Creating a Home Gym

It's convenient to work out in your own home. In fact, having a physical activity routine that's not dependent on getting to a health club can help you stick with an exercise program.

"When it comes to exercising regularly, convenience is a huge factor," says Brad Schoenfeld, a personal trainer in Scarsdale, N.Y., and author of Sculpting Her Body Perfect. "For many, a home gym works better than an actual gym because they don't have to travel to it."

Still, just because you're at home doesn't mean you can wing it. If you're going to take the time and effort to exercise, you want to do it right so you can maximize results and minimize the chance of injury.

With this in mind, Mr. Schoenfeld offers these tips for setting up a home gym -- and yourself -- for long-term fitness success.

Define your goals

To establish a home gym, you'll need equipment. But before you spend a penny, you need to define your exercise goals. Are you trying to lose weight? Get stronger? Be more flexible? All three? You'll also need to establish a budget and determine how much room you have to work out. Using these parameters, as well as factoring in the activities you enjoy most, can help you purchase the right equipment and devise a program you'll want to do repeatedly.

"As the basis of your exercise program, you need to work all the major muscles of your body," says Mr. Schoenfeld. "The equipment you select can be as simple as an exercise ball or an exercise video or as complete as a home weight station that provides full circuit training." Overall, Mr. Schoenfeld considers a set of dumbbells and a weight bench essential equipment for every home gym because using them develops muscle mass, which can help boost metabolism and reduce the risk for osteoporosis.

"You can get an incredible workout with these essential components, which cost less than $100," he says.

But if you can spend more, something like a Bowflex Home Gym, which sells for $1,600 to $2,000 depending on the model, is an option that can work well for an all-around strength-training workout. But equipment like this is complicated and may result in less use over time.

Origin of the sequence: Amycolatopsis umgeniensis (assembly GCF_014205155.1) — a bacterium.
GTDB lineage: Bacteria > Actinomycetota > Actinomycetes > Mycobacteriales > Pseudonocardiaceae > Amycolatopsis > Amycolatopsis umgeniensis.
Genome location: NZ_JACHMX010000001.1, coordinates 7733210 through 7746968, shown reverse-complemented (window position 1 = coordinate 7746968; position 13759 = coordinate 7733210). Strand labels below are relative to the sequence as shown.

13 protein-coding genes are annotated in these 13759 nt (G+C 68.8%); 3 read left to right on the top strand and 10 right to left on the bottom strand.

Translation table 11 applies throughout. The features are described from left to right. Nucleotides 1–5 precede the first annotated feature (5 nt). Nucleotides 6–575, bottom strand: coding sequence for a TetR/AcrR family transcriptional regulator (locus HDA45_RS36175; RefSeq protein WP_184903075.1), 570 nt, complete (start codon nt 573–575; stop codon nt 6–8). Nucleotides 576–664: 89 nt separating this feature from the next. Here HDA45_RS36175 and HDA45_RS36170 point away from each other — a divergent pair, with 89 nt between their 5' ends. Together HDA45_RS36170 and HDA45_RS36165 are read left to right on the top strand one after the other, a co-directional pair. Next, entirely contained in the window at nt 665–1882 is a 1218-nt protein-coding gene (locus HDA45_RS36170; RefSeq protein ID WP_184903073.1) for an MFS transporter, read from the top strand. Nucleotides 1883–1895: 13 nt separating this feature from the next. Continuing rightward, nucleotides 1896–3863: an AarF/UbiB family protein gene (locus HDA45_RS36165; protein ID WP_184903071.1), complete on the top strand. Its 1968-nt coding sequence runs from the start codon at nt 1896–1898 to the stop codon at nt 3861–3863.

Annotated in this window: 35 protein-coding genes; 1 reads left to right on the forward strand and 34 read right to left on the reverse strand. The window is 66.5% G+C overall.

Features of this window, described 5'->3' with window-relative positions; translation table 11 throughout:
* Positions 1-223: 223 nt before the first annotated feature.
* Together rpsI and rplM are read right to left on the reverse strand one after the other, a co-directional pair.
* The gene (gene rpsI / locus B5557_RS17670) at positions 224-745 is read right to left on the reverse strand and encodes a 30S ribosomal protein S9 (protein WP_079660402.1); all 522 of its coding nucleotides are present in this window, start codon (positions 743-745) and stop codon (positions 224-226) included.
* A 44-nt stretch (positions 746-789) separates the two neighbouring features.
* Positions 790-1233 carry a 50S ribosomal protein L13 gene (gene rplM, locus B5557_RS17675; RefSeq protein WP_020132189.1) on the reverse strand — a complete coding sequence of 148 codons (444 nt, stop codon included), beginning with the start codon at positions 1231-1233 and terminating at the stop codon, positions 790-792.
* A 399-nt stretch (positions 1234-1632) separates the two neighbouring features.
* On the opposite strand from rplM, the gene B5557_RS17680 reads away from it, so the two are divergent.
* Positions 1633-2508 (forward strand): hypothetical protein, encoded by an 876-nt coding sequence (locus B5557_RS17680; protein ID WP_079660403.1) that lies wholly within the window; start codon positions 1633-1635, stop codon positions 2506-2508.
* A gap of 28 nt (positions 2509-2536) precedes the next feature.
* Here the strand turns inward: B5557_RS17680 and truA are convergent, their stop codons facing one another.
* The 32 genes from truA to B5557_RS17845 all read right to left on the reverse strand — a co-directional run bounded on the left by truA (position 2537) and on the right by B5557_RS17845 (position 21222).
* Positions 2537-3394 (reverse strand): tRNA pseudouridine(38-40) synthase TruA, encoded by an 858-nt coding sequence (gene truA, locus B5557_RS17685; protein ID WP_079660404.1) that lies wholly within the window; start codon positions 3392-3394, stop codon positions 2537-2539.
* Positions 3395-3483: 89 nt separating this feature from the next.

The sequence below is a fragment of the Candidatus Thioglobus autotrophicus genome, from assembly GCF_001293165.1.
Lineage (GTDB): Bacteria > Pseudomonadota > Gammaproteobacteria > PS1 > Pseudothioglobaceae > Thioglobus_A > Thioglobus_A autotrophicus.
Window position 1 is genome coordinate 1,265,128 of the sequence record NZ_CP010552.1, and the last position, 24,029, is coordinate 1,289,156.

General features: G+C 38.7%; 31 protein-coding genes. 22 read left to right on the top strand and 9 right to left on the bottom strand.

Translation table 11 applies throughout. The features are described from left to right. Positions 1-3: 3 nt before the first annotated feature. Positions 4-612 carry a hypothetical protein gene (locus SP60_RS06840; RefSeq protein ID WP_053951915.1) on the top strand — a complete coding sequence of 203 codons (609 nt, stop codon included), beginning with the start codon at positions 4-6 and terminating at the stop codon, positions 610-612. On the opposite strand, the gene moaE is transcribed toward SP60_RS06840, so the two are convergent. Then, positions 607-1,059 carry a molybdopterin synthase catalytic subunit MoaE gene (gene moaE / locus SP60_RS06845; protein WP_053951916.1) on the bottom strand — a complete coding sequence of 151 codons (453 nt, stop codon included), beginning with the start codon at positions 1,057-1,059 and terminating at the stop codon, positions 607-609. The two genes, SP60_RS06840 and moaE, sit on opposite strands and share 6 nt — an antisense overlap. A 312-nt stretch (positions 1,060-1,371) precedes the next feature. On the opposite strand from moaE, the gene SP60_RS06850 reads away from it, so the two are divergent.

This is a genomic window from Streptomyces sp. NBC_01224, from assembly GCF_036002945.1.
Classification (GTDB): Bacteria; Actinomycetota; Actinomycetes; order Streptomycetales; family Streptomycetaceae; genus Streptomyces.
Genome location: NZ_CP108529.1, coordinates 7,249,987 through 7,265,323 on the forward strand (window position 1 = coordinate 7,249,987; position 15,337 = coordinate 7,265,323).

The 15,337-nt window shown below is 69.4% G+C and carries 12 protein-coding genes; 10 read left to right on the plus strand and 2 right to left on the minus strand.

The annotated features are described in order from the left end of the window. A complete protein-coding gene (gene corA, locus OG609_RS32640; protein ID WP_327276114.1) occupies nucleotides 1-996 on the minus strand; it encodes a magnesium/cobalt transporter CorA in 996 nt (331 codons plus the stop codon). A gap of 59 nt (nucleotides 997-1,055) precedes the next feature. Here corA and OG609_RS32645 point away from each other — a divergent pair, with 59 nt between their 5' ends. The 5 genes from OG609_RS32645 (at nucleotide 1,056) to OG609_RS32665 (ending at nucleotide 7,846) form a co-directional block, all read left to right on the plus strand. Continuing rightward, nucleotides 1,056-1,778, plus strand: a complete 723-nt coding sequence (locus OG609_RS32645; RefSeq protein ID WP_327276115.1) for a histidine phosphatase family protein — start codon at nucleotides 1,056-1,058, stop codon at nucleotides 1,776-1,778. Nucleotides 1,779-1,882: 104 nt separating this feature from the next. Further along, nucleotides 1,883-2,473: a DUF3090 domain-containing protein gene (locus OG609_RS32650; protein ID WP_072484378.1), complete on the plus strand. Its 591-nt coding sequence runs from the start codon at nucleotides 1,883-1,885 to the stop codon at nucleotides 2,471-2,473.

For the cardiovascular component, your home routine can be as simple as jogging in your neighborhood or as elaborate as investing in a treadmill or stair climber/stepper. It pays to spend the bulk of your budget on the piece of equipment you think you'll use the most, keeping your fitness goals in mind.

Before buying equipment, the American College of Sports Medicine (ACSM) recommends shopping around for the best price. Read up on the equipment you're interested in. You might visit a fitness center to see what equipment is used. Don't forget about warranties and return policies.

Types of equipment

  • Treadmill. A treadmill is excellent for improving your cardiovascular fitness, the ACSM says. Make sure you have the space for a treadmill, including space to walk around it. The treadmill belt should be long enough to fit your stride.

  • Stair stepper or stair climber. This machine is a good alternative to running, but the workouts are often tough and demanding, the ACSM says. Look for one that offers a variety of workouts so you won't get bored.

  • Stationary cycle. The cycle is a good machine for people who are overweight or who have low back pain, because the workout is low impact, the ACSM says. To burn more calories, look for a cycle that exercises legs and arms at the same time.

  • Rowing machine. This is another low-impact machine, but one that works out the entire body -- arms, legs, abs and back. You should look for a machine with a flywheel or waterwheel to provide resistance, the ACSM says.

  • Recumbent bicycles and elliptical trainers.  These are particularly good for cardio workouts.


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